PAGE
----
Necessary and sufficient conditions for a scatterer to be spherically symmetric is: $A ( \alpha ^ { \prime } , \alpha , k ) = A ( \alpha ^ { \prime } . \alpha , k )$, where $\alpha ^ { \prime } . \alpha$ is the dot product [a18], [a8].

The solution $u ( x , \alpha , k )$ to (a1)–(a3) is called the scattering solution. Any $f ( x ) \in L ^ { 2 } ( D ^ { \prime } )$ can be expanded with respect to scattering solutions:

\begin{equation*} f ( x ) = \frac { 1 } { ( 2 \pi ) ^ { 3 / 2 } } \int _ { {\bf R} ^ { 3 } } \hat { f } ( \xi ) u ( x , \xi ) d \xi , \xi : = k\alpha, \end{equation*}

\begin{equation*} \widehat { f } ( \xi ) = \frac { 1 } { ( 2 \pi ) ^ { 3 / 2 } } \int _ { D ^ { \prime } } f ( x ) \overline { u ( x , \xi ) } d x : = \mathcal{F} f. \end{equation*}

The operator $\mathcal{F} : L ^ { 2 } ( D ^ { \prime } ) \rightarrow L ^ { 2 } ( \mathbf{R} ^ { 3 } )$ is unitary: $\| \mathcal{F} f \| _ { L } 2 (\mathbf{R} ^ { 3 )} = \| f \| _ { L ^ { 2 } ( D ^ { \prime } ) }$, $\mathcal{F} ^ { * } = \mathcal{F} ^ { - 1 }$, see [a17] (cf. also Unitary operator).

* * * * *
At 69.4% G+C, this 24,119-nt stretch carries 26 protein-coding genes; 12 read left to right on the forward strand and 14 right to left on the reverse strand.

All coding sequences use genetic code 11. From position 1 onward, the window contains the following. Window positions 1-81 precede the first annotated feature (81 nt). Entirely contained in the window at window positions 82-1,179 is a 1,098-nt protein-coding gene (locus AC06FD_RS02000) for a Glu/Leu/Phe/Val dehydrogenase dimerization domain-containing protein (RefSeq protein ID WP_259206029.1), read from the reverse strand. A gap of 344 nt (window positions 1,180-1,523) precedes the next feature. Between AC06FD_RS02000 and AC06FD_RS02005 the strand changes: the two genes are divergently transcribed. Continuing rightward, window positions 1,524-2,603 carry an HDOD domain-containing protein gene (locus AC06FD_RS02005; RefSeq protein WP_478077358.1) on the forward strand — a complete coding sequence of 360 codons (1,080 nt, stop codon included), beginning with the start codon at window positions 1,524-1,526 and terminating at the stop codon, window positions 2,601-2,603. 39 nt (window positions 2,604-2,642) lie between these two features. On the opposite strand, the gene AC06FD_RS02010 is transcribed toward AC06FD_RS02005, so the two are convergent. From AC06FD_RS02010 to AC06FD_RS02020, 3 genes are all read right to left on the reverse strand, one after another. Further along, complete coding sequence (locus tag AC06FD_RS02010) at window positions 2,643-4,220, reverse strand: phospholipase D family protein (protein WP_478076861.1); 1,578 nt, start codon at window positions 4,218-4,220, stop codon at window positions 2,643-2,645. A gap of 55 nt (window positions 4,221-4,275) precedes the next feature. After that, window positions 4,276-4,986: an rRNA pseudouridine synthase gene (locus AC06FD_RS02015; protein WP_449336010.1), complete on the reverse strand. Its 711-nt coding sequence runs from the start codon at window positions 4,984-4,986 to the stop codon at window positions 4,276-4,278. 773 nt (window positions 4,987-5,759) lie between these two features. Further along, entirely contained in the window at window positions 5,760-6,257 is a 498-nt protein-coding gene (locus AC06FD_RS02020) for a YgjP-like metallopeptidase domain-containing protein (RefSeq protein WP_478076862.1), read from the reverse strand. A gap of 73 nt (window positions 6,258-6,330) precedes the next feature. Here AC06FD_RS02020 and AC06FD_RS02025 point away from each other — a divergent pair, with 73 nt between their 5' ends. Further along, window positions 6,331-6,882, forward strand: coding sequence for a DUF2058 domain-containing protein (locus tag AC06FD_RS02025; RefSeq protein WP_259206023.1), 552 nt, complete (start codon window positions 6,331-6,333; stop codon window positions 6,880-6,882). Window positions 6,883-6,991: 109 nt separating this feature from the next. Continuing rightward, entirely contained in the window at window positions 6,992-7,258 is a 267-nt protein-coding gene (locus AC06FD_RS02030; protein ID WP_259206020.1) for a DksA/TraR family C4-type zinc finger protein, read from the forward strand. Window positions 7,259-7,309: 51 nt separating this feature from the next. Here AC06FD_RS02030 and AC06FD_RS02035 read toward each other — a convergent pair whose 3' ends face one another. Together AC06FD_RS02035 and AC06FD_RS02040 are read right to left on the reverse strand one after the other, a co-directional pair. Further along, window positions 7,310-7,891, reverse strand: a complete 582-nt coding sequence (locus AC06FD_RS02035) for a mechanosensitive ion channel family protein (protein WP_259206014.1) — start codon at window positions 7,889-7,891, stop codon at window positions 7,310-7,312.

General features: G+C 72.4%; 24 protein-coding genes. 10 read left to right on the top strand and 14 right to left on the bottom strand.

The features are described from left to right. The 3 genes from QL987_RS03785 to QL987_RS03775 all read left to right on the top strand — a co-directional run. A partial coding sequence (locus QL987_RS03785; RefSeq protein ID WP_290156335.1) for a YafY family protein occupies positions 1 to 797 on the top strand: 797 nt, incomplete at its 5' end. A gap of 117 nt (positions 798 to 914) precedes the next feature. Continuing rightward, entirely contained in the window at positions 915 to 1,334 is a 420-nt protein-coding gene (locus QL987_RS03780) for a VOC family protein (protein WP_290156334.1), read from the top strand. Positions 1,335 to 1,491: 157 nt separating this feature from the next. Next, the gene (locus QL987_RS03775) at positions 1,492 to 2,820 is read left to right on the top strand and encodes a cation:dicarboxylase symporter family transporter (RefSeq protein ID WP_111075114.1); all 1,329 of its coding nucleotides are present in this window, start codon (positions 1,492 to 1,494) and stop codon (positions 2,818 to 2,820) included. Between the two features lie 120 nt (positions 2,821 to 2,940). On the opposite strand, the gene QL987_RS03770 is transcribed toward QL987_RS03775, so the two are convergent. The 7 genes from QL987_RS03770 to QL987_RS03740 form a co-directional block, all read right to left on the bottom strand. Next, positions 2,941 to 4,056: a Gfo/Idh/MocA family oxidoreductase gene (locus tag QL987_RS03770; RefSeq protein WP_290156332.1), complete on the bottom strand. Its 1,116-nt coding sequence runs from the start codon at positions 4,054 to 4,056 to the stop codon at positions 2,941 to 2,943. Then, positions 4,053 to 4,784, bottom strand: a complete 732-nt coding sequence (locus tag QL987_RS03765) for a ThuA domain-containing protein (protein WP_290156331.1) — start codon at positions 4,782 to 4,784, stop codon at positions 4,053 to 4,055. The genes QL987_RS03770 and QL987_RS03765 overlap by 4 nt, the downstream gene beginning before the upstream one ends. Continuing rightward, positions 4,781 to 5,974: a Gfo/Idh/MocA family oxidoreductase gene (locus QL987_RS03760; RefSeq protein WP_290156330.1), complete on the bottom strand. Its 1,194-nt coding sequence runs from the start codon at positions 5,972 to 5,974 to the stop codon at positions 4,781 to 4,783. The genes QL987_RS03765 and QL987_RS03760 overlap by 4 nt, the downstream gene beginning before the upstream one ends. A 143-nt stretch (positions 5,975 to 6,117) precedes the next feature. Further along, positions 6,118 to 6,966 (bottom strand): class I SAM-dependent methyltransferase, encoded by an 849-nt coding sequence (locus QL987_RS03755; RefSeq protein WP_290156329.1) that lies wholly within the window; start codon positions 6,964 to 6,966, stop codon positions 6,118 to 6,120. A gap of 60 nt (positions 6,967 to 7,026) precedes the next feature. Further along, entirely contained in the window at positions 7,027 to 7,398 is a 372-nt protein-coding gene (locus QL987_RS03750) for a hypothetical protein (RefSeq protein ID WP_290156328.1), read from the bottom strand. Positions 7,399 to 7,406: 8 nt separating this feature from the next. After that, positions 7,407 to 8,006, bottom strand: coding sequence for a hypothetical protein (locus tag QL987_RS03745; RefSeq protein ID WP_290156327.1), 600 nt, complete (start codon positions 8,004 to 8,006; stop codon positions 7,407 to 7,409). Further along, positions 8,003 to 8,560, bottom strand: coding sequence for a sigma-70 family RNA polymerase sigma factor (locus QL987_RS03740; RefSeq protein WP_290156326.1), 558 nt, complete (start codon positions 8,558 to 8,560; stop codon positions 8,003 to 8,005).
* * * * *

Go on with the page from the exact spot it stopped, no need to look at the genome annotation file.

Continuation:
The above results hold in ${\bf R} ^ { n }$ with odd $n$. In ${\bf R} ^ { n }$ with even $n$ the scattering amplitude $A ( \alpha ^ { \prime } , \alpha , k )$ as a function of complex $k$ has a logarithmic branch point at $k = 0$.

The scattering problem with minimal assumptions on the smoothness of the boundary $S$ is studied in [a13]. If $\Gamma u = u$, then existence and uniqueness of the scattering solution have been proved without any assumption on the smoothness of the boundary $S$ of a bounded domain $D$. In this case a weak formulation of problem (a1)–(a3) is considered and the limit-absorption principle has been proved.